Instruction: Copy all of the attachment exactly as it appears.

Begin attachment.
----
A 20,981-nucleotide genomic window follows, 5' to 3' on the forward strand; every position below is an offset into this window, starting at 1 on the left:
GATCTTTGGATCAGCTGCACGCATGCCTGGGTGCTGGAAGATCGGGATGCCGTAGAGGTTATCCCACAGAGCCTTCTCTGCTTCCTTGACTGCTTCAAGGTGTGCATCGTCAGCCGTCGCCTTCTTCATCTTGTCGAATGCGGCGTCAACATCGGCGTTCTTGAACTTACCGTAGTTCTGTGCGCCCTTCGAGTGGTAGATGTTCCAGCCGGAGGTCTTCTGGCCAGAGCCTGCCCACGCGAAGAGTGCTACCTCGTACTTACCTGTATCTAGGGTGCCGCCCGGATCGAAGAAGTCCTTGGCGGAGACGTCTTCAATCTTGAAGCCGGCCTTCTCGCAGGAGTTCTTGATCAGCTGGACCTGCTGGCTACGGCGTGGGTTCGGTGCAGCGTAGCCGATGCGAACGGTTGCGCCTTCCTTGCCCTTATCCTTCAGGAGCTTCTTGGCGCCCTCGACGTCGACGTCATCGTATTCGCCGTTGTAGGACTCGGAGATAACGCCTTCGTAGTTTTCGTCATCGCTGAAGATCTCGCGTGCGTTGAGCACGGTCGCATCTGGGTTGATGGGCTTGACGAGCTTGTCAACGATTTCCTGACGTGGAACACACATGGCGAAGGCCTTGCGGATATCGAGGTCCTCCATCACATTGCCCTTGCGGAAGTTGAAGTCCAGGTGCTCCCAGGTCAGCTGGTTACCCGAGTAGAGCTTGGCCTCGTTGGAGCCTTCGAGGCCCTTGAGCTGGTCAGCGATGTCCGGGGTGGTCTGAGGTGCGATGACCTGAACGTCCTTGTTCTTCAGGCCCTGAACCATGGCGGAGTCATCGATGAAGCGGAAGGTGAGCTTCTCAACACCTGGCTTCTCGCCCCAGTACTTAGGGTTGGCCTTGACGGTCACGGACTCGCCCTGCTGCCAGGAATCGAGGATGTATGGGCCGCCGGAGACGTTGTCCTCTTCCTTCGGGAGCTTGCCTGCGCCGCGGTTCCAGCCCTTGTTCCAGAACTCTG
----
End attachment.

A 20,981-nucleotide genomic window follows, 5' to 3' on the forward strand; every position below is an offset into this window, starting at 1 on the left:
GATCTTTGGATCAGCTGCACGCATGCCTGGGTGCTGGAAGATCGGGATGCCGTAGAGGTTATCCCACAGAGCCTTCTCTGCTTCCTTGACTGCTTCAAGGTGTGCATCGTCAGCCGTCGCCTTCTTCATCTTGTCGAATGCGGCGTCAACATCGGCGTTCTTGAACTTACCGTAGTTCTGTGCGCCCTTCGAGTGGTAGATGTTCCAGCCGGAGGTCTTCTGGCCAGAGCCTGCCCACGCGAAGAGTGCTACCTCGTACTTACCTGTATCTAGGGTGCCGCCCGGATCGAAGAAGTCCTTGGCGGAGACGTCTTCAATCTTGAAGCCGGCCTTCTCGCAGGAGTTCTTGATCAGCTGGACCTGCTGGCTACGGCGTGGGTTCGGTGCAGCGTAGCCGATGCGAACGGTTGCGCCTTCCTTGCCCTTATCCTTCAGGAGCTTCTTGGCGCCCTCGACGTCGACGTCATCGTATTCGCCGTTGTAGGACTCGGAGATAACGCCTTCGTAGTTTTCGTCATCGCTGAAGATCTCGCGTGCGTTGAGCACGGTCGCATCTGGGTTGATGGGCTTGACGAGCTTGTCAACGATTTCCTGACGTGGAACACACATGGCGAAGGCCTTGCGGATATCGAGGTCCTCCATCACATTGCCCTTGCGGAAGTTGAAGTCCAGGTGCTCCCAGGTCAGCTGGTTACCCGAGTAGAGCTTGGCCTCGTTGGAGCCTTCGAGGCCCTTGAGCTGGTCAGCGATGTCCGGGGTGGTCTGAGGTGCGATGACCTGAACGTCCTTGTTCTTCAGGCCCTGAACCATGGCGGAGTCATCGATGAAGCGGAAGGTGAGCTTCTCAACACCTGGCTTCTCGCCCCAGTACTTAGGGTTGGCCTTGACGGTCACGGACTCGCCCTGCTGCCAGGAATCGAGGATGTATGGGCCGCCGGAGACGTTGTCCTCTTCCTTCGGGAGCTTGCCTGCGCCGCGGTTCCAGCCCTTGTTCCAGAACTCTG